The Derbyshire Gentry in the Fifteenth Century
By Susan M. Wright
Derbyshire in the later Middle Ages was a poor, thinly populated county, whose economic importance lay mainly in the lead industry of the Peak. With no major lay or ecclesiastical landowner in the county, politics and society were dominated by local gentry, ranging from knights whose wealth approached that of a minor peer to modest squires. They were the influential resident landowners who controlled local administration, engaged in the lead trade, and sough office under the Duchy of Lancaster, the main agent of Crown influence in the county. The gentry of fifteenth–century Derbyshire had made themselves the acknowledged rulers of the county and did not welcome intrusion from outside.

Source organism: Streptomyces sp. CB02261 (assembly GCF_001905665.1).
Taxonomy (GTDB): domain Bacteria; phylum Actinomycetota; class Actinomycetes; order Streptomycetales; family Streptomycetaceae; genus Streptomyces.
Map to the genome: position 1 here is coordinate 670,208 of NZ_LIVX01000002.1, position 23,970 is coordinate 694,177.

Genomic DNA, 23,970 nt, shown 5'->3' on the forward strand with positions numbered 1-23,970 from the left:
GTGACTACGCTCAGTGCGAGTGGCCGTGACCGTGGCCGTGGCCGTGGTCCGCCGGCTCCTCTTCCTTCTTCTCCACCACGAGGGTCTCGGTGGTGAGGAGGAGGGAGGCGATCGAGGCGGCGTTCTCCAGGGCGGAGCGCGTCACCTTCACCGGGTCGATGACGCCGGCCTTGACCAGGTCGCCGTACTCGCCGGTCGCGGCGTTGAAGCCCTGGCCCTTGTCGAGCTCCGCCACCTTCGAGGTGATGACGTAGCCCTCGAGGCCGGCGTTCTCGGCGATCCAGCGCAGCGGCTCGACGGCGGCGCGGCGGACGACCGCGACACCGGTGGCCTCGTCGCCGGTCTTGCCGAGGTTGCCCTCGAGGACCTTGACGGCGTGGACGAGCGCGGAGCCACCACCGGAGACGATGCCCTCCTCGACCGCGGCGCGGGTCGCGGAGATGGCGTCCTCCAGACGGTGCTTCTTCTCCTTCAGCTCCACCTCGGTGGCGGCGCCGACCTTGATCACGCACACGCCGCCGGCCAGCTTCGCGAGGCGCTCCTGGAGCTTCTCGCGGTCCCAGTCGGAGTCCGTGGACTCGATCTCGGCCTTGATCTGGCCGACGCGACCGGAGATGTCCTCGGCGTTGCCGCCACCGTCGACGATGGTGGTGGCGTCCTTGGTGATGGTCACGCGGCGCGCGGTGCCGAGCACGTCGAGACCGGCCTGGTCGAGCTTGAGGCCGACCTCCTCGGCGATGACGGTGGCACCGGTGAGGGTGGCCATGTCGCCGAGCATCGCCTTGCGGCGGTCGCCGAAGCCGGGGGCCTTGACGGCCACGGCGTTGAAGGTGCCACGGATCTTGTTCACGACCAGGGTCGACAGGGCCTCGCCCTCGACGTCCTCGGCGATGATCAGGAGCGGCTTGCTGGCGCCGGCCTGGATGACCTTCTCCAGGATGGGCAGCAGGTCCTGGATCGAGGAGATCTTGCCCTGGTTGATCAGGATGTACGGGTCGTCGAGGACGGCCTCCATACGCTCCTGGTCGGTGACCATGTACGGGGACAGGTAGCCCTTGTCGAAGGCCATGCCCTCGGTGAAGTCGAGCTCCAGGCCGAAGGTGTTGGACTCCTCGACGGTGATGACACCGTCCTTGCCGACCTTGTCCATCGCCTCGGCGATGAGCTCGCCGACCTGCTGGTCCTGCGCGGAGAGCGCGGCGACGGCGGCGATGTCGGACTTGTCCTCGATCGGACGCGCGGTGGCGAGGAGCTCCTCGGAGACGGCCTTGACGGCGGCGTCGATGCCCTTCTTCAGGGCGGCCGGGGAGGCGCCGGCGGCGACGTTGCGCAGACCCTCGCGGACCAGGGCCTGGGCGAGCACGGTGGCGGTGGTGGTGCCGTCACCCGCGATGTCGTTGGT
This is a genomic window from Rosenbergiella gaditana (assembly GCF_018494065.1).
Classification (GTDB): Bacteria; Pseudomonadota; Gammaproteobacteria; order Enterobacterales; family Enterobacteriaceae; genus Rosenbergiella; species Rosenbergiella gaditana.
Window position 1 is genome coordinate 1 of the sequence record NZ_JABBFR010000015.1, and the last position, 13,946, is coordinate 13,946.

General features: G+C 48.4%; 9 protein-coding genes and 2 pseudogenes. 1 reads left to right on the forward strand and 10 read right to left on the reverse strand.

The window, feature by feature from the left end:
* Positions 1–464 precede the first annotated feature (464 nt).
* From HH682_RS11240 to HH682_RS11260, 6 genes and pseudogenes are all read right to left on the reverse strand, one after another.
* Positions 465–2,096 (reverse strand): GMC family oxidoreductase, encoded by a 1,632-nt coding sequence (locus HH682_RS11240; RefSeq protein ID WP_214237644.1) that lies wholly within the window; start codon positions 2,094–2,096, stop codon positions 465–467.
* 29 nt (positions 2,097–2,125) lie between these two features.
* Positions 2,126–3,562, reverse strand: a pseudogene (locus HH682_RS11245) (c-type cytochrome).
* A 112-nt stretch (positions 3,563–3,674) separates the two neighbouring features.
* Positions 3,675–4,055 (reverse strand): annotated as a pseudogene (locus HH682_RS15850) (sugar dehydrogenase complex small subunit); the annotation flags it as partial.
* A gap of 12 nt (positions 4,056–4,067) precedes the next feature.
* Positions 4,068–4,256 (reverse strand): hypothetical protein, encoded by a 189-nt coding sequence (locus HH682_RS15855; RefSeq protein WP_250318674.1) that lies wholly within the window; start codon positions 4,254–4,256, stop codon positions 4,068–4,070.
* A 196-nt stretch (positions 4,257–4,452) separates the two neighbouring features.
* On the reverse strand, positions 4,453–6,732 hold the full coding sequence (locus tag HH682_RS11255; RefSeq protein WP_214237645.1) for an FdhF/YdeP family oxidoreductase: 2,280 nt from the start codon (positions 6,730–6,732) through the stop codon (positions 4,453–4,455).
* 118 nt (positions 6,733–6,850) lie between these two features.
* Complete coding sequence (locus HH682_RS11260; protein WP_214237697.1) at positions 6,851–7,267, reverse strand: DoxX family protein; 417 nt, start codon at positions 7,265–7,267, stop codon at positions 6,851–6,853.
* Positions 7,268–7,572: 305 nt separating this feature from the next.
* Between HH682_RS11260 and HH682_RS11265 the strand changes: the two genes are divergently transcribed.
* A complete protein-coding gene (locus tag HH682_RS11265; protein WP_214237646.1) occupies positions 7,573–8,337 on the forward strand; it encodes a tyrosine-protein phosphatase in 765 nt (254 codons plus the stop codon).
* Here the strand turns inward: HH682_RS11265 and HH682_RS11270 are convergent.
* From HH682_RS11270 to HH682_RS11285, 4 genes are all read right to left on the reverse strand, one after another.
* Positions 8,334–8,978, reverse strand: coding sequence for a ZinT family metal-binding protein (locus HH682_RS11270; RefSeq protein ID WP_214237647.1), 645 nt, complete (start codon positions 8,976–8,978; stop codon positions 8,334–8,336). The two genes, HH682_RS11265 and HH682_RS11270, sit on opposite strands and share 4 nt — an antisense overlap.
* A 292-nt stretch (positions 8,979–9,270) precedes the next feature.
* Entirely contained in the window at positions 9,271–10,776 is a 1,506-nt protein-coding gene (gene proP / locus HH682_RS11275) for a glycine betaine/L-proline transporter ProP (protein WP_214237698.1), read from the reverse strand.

Dr Wright's book brings this society to life. There are chapters on the sources of gentry income and how they spent it; how they organised their households and estates, provided for and negotiated the marriages of their children, and arranged their affairs after death; how they controlled local office, chose Members of Parliament, and dealt with the Crown, Duchy and magnates, notably Lord Hastings; and how they quarrelled amongst themselves and tried to regulate such conflict, both within and without the system of royal justice. This is a detailed, very human story of landed society told against a background of the county itself and the turbulent politics of the fifteenth century.
ISBN 0 946324 01 8
viii + 287 pages, 3 figures
£20.00 (£10.00 to members)